Friday, February 13, 2015

Happy Birthday to Me! New Computer Build

My Resident Geek gave me an early birthday present this year...a brand new computer, and it's crazy big and crazy fast.  I'm mainly writing this just to make all of you envious and jealous of course, but in case you are contemplating building a new system, here is a list of components proven to work well together, and work VERY well for Second Life.

Motherboard:           ASRock X99 Extreme 4
CPU:                        Intel Core i7 5930K
CPU Cooling:          Noctua NH D14 (what a monster!)
Case:                        Silverstone Fortress FT02
Memory:                  G.Skill 32GB DDR4 2400GSKILL 32 GB (8GB x4)
Powered by:             EVGA NEX750G
SSD:                         Samsung EVO 850 Pro 540 GB
Hard Drives:            Western Digital Caviar Black 3TB  (4 drives in RAID 0)
More Hard Drives:   Seagate Barracuda 3TB (2 drives for backup, caching, and archiving)
Optical Drives:         LG 14X and 16X Blu-Ray burners
Graphics:                  EVGA Nvidia GTX980, 4GB
Monitors:                  2 Dell U2711 27" connected with DisplayPort cables
OS:                           Windows 8.1 64 bit

Overclocking:    The Geek just used the one-button auto-overclock feature provided in the ASRock "A-Tuning" applet, and the machine ramped up to 4.3 GHz without muss or fuss.  The huge Noctua cooler and the unique positive pressure, bottom to top airflow of the Fortress case keep the temperatures crazy low.

I'm crazy about my new computer and about my not-so-new but still wonderful Resident Geek!

Note:  You don't need all this power just for Second Life!   A much less expensive system will do just fine as long as you have a good graphics card.  I use this machine for video editing, Photoshop, and 3D modeling and animation as well as SL, so I wanted top-tier performance.

Are there any downsides?  Not really, but there are a few things you should be aware of.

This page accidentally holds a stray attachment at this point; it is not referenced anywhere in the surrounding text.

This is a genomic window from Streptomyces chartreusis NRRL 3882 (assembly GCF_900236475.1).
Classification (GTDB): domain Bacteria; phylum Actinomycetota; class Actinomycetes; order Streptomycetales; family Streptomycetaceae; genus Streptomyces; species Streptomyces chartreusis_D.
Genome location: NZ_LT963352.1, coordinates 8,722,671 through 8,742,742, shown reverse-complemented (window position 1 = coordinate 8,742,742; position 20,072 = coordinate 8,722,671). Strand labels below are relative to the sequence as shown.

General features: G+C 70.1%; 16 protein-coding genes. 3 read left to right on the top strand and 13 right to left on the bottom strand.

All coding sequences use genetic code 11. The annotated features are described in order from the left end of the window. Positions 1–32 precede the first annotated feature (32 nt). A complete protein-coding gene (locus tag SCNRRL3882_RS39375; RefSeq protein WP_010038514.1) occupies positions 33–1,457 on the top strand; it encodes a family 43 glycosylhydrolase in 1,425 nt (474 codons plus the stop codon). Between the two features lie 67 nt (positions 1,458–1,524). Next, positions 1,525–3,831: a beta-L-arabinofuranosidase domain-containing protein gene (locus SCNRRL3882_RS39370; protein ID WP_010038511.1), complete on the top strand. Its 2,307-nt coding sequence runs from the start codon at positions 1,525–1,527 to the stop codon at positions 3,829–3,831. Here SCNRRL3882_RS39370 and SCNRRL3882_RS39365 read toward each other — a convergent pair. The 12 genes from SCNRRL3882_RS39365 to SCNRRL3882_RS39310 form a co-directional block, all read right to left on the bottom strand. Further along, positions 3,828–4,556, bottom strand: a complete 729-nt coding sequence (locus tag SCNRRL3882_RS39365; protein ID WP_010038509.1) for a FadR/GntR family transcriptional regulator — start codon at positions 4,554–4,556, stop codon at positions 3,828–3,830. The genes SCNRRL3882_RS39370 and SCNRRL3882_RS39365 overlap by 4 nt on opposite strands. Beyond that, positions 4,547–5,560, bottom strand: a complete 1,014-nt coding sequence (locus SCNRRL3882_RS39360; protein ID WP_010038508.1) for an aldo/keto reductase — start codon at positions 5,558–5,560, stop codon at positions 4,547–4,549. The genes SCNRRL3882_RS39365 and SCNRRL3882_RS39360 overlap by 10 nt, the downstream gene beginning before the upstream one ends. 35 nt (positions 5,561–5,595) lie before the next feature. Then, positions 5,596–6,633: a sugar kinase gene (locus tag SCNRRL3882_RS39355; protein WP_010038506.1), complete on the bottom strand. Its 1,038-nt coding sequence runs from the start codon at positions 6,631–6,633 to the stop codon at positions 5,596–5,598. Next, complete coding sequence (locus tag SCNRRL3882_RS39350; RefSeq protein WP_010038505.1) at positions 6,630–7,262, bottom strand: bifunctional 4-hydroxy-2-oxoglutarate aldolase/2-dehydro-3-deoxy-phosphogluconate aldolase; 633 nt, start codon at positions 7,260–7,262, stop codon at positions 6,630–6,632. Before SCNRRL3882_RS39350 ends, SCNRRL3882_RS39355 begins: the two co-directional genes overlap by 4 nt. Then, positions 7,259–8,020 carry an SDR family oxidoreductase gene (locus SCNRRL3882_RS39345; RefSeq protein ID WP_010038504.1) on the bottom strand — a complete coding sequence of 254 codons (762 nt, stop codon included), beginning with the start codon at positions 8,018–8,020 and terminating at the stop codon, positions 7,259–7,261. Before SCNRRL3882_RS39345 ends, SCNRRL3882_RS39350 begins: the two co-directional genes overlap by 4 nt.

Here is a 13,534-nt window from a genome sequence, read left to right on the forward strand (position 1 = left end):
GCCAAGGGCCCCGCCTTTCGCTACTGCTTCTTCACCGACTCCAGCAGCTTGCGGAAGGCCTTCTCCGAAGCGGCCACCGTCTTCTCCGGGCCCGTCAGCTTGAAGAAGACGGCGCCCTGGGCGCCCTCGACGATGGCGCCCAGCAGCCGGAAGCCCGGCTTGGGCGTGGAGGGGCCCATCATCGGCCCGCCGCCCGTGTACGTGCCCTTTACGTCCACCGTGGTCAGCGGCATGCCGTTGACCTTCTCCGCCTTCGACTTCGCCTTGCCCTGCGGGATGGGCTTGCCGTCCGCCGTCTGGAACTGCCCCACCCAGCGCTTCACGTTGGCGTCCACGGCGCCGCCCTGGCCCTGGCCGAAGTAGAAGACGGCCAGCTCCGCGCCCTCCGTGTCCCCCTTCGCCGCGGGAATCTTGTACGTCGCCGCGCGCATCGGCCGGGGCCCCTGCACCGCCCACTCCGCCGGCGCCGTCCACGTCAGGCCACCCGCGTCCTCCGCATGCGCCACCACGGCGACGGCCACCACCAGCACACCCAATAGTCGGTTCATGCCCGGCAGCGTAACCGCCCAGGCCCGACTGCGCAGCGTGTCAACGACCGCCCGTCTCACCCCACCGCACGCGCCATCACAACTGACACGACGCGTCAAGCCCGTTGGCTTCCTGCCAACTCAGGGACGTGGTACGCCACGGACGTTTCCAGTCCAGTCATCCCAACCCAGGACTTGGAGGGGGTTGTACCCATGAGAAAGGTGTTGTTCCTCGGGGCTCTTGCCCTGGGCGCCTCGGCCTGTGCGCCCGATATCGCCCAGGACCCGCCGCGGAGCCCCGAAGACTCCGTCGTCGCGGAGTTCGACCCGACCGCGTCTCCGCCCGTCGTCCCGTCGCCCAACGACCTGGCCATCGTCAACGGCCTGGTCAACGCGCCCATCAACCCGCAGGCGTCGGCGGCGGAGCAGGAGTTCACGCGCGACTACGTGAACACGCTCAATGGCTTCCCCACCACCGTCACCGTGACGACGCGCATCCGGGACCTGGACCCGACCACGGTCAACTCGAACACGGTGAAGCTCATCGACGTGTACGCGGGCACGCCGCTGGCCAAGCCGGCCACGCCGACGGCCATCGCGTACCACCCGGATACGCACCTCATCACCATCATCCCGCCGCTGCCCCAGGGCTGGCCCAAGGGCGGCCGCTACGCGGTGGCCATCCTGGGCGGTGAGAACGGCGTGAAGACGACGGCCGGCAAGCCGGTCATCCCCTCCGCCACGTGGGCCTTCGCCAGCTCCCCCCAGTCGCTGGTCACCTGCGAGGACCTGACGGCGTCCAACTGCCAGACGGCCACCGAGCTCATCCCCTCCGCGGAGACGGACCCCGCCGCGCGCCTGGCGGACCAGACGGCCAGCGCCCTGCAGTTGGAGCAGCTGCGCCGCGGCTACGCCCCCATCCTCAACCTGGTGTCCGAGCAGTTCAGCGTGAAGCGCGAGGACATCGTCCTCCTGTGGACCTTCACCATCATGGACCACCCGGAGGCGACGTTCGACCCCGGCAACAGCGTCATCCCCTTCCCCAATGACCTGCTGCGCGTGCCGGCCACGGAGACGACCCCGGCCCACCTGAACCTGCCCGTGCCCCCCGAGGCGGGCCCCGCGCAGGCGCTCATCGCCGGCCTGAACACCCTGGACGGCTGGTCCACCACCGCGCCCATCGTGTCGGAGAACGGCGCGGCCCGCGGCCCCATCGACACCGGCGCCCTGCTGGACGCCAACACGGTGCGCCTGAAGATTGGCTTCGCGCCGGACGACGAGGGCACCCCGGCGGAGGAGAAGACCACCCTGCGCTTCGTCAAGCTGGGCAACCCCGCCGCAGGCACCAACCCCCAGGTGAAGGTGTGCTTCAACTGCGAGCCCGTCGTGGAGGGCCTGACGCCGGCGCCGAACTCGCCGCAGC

• Older optical drives may not fit.  We had to take out an older LG Blu-Ray burner because the back of it collided with the motherboard.  The newer and shorter ones will do fine.
  • The Fortress case is a unique design.  Three huge, slow, quiet fans draw in air at the bottom and one fan exhausts air out the top.  To work with this airflow, your CPU cooler should be oriented to blow in the same direction, and your graphics card should be a model that exhausts out the rear of the card.  
  • A radiator may be fitted at the bottom if you water cool.  
  • The motherboard is rotated 90 degrees, so all the connectors are up at the top too, covered by a snap-on grille.  This presents a clean and neat appearance, but cables may need to be a bit longer, or re-routed to reach.
  • Although it has a very clean and neat appearance, if you shove the thing under the desk accessing the cables and components and opening up the case may cause your Geek to swear a lot.  Consider getting a stout wheeled platform and leave enough slack in your cables to let him roll the beast out to work on it.
  • The case is physically huge, but it is a mid-tower case in terms of space inside.
  • The motherboard doesn't have legacy connectors like IDE, a rear serial port, or Firewire.  (There is an on-board serial connector, but you'll need to hook that to an add-in port in one of the rear card slots.)
  • The power supply is fully modular and very versatile, but you may still need extension cables if you have a lot of drives to hook up.
  • When switching to Windows 8, you may want a third party app to add the familiar Start menu back.  I'm using a free one called Classic Start Menu by Ivosoft.
One last tip for novice computer builders:  The website PC Part Picker is a great resource.  You can assemble a component list, and the site will check to make sure they will all work together, and find you the source offering the best price on each item.  You can even set it to alert you when a price drops to a set level.  We've bought from NewEgg and Amazon for years, but thanks to PC Part Picker we've recently added Outlet PC and NCIX US to our list of favorite PC component vendors.

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